The truth is, although Jinnah was a brilliant constitutional lawyer, razor-sharp and intelligent, he was by no means an intellectual or someone well versed in statecraft or world affairs. He had never bothered to read anything beyond law books, let alone on history or global politics. He thought "reading books affected one's original thinking." Consequently, he never developed to be a visionary, a latitudinarian or a thoroughbred politician in the true sense of the word. Obduracy, exceptional arrogance and a pronounced dictatorial propensity were the prominent hallmarks of his character, besides being strangely a latter day 'Victorian prude' of sorts, with all its underlying inhibitions and quirks. He was also someone with very poor inter-personal skills, being unswervingly single minded and headstrong. And, with advancing age he exhibited more expressively an innate impatience, a congenital self-righteousness and a combative, egocentric personality. It set into motion a trend and style in Pakistani national politics from its very inception, which was avowedly an unenlightened one, espousing a reactionary, pro-western, rightist and an undemocratic presidential form of government with a strong center, along with an obsessive preoccupation and jingoistic posturing governed by a 'paranoid perception of an Indian threat', which has been emulated to date by all subsequent political heirs of Jinnah, albeit more for the convenience of power and populism, but ultimately with disastrous consequences for Pakistan, resulting in the infamous debacle and shameful defeat in 1971, and the emergence of Bangladesh.
I was in the US when Bhutto was hanged in 1979, and clearly recall how extensively the international media, especially the print media covered his sorry demise. The leading American newspapers, in particular the British dailies for days on end, literally ran full pages on the life and times of Bhutto. It initially surprised me, that he received so much coverage and even adulation from some well known western journalists, who were once charmed by the man's sharp intellect and learned overview on world affairs. However, in the final analysis, Bhutto's ingrained feudal background and Machiavellian mindset became his nemesis. He conveniently forgot that one cannot forever hope to outwit others, let alone one's own fate! As a Bangladeshi, I strongly feel inclined to say, however primordial it may seem, that in the end Bhutto rightly deserved every inch of the hangman's noose for his criminal complicity with the Pakistani military junta, leading to the brutal genocide in the then East Pakistan in 1971. He was evil personified!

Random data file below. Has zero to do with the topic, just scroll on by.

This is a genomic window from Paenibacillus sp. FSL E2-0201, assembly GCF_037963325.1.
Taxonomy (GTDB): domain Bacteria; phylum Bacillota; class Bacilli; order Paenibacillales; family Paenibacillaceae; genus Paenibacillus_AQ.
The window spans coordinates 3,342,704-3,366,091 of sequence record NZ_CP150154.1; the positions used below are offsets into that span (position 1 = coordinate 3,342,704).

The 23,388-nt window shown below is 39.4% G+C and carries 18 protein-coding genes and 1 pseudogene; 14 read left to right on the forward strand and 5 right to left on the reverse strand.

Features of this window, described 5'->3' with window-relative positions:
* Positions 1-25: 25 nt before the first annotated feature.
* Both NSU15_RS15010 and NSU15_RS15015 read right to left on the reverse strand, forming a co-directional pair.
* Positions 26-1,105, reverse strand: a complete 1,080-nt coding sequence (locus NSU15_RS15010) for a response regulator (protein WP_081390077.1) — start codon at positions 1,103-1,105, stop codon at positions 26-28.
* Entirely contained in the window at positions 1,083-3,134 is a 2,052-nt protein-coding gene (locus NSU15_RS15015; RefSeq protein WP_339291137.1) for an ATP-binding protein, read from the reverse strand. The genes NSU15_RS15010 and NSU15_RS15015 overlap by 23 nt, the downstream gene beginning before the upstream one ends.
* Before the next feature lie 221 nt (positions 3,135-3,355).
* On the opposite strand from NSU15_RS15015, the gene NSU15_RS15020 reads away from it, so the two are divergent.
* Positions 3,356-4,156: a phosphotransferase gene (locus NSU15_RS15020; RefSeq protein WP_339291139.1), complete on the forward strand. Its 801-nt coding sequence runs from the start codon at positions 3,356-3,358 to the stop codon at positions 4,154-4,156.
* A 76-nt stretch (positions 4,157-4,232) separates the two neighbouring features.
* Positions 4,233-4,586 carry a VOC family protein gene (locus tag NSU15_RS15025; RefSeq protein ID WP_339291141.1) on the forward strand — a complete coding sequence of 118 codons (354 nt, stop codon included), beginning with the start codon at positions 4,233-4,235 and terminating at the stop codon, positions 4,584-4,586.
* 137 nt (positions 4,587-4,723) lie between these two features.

Postscript: My comments on Bhutto's depravity, is more eloquently complemented by a telling appraisal of the man by an erudite gentleman, Sir James Morris, the then British High Commissioner to Pakistan, who otherwise got on very well with Bhutto, the foreign minister of Pakistan under President Ayub Khan. As an astute observer, Sir James, made an uncanny prediction of the man's future. Having observed Bhutto closely, he garnered a rather dark view of him which he entered in a confidential report sent to London in 1965. Later in his memoirs, 'Pakistan Chronicle', he put it bluntly," Bhutto certainly had the right qualities for reaching the heights – drive, charm, imagination, a quick and penetrating mind, a sense of humour, and a thick skin. Such a blend is rare anywhere, and Bhutto deserved his swift rise to power….But there was – how shall I put it? - a rank odour of hellfire about him. It was a case of corruptio optima pessima. He was a Lucifer, a flawed angel. I believe at heart he lacked a sense of the dignity and value of other people; his own self was what counted. I sensed in him a ruthlessness and capacity for ill-doing which was far beyond what is natural. Except at university abroad, he was mostly surrounded by mediocrities, and all his life, for want of competition, his triumphs came too easily for his own good. Lacking humility he thus came to believe himself infallible, even when yawning gaps in his own experience (e.g. of military matters) laid him - as over the 1965 war- wide open to disastrous error. Despite his gifts, I judged that one day Bhutto would destroy himself - when I could not tell. In 1965, I so reported in one of my last despatches from Pakistan as British High Commissioner. I wrote by way of clinching the point that Bhutto was born to be hanged. I did not intend this comment as precise prophecy of what was going to happen to him, but fourteen years later that was what it turned out to be."
Waqar A Khan is the Founder of Bangladesh Forum for Heritage Studies